Casting string to boolean … A little quirky….

I just stumbled across a little type conversion quirk within Flex. I haven’t tested this in-depth, so I may yet be proven wrong.

However….check this out:

var someVal:string = “true”;
var bool:Boolean;
bool = someVal as Boolean; // bool == false;
bool = someVal; // bool == true;

If you try to explicitly cast a string to Boolean, the casting appears to fail silently, leaving the Boolean with its default value of false.

However, if you leave it to the runtime to convert, the conversion works fine.

Ya learn something new every day!


5 thoughts on “Casting string to boolean … A little quirky….

  1. Brian Sexton says:

    Yes, ActionScript 3’s String-to-Boolean conversion does seem odd. Here is one way you can work around it:

    bool = (someVal == 'true') ? true : false;

    It’s a bit longer than “as Boolean”, but it should do the trick. You might want to use “===” as your comparison operator depending upon the situation.

  2. realgt says:

    wow….just ran into this myself…. i thought ActionScript was a real language until i realized it couldn’t consistenly convert the string “true” to a boolean.


  3. DenisPat says:

    I think your post is misleading. Unless things change with player version, here are the results I come up with:

    var booleanTest:Boolean = false;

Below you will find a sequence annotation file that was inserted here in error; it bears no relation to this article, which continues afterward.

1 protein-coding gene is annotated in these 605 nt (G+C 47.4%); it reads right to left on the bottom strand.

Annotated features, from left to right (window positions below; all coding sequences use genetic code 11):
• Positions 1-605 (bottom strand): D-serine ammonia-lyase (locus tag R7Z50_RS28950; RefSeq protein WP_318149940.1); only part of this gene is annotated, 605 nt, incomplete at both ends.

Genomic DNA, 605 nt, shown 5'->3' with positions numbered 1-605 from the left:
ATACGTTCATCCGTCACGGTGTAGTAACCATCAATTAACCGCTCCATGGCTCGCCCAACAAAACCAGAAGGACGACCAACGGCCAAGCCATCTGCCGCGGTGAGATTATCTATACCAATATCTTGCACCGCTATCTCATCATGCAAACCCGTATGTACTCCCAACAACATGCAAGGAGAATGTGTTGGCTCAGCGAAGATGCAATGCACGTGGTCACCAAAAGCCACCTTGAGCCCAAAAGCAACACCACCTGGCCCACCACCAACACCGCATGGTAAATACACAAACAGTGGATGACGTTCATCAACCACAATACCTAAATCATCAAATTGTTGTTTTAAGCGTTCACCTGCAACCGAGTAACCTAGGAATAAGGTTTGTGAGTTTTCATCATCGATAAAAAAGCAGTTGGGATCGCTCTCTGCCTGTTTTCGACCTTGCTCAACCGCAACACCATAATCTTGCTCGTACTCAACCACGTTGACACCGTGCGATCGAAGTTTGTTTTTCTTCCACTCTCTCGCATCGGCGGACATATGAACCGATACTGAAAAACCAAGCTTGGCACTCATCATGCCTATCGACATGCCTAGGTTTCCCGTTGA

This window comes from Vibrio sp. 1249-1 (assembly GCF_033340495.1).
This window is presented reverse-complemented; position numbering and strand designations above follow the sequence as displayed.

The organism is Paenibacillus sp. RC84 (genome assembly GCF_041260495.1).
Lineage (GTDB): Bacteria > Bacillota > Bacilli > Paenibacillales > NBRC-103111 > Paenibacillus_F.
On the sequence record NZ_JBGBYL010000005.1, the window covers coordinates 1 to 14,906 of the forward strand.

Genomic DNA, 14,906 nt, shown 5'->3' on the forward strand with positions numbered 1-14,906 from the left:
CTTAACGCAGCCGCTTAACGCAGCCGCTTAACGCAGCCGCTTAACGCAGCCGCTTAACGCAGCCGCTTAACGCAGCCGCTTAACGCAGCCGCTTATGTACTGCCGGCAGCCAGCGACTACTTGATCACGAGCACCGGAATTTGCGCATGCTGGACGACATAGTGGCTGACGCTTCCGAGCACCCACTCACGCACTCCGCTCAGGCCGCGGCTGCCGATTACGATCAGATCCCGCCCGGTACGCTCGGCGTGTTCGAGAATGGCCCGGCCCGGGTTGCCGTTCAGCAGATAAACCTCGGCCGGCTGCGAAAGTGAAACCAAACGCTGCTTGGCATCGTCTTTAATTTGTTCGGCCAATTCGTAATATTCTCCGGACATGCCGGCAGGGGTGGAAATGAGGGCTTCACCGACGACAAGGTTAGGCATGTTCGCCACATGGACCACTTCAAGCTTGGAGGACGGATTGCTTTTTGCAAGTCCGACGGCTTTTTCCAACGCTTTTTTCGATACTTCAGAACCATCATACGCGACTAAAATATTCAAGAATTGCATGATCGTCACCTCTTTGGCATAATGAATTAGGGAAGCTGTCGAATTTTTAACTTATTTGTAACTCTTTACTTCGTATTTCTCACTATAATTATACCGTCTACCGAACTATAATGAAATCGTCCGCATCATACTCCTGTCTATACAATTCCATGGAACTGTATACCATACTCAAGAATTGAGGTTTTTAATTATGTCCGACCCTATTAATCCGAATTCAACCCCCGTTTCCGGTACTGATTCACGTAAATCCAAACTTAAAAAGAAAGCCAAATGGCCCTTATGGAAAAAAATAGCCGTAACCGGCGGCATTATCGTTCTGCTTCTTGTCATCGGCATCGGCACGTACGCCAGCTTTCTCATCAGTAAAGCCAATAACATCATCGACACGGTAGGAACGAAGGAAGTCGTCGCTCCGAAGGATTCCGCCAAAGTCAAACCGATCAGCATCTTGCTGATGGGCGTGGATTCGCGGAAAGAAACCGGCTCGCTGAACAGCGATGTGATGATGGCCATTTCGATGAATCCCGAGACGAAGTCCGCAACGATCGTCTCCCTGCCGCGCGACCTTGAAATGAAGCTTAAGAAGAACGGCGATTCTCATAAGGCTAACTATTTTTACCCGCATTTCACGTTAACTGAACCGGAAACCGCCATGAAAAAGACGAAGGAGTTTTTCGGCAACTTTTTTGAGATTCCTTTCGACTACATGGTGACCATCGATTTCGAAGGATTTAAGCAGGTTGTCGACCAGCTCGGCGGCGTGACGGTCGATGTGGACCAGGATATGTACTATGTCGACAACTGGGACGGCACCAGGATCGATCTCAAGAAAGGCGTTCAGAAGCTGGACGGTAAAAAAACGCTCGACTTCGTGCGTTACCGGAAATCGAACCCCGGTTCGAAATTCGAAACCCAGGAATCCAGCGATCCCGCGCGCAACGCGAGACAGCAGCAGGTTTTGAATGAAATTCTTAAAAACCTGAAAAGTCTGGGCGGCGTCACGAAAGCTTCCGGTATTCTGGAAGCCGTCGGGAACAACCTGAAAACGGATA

booleanTest = “true”;
    trace(“1: “+booleanTest); //1: true

    booleanTest = “false”;
    trace(“2: “+booleanTest); //2: true

    booleanTest = Boolean(“true”);
    trace(“3: “+booleanTest); //3: true

    booleanTest = Boolean(“false”);
    trace(“4: “+booleanTest); //4: true

    var stringTrue:String = “false”;
    booleanTest = stringTrue;
    trace(“5: “+booleanTest); //5: true

    stringTrue = “true”;
    booleanTest = stringTrue;
    trace(“6: “+booleanTest); //6: true

    stringTrue = “false”;
    booleanTest = stringTrue as Boolean;
    trace(“7: “+booleanTest); //7: false

    stringTrue = “true”;
    booleanTest = stringTrue as Boolean;
    trace(“8: “+booleanTest); //8: false

  4. john says:

    just to note brian you don’t need the turnary operator. this has the same effect.

    bool = (someVal == ‘true’);

  5. Antoine Lassauzay says:

    For the sake of preciseness, and because this post is highly ranked, this is totally expected, and isn’t weird at all. JavaScript works the same way.

    There’s a difference between casting and converting.
    Casting a String to a boolean fails “true” as Boolean and thus returns ‘null’, because a String and a Boolean are different thing. Converting ‘null’ to a Boolean then yields ‘false’.

    Similarly converting a non-empty string to Boolean always yields true. It’s the role of the Boolean constructor though which really comes to a simple truth-test `var bool:Boolean = input ? true : false` – this behaviour is important.

    The comparison technique works because using `==` always return true or false.

    I wish there was a simple, native way to convert 1, ‘true’, ‘TRUE’ to a boolean unfortunately it takes a lot of marshalling depending on your input.

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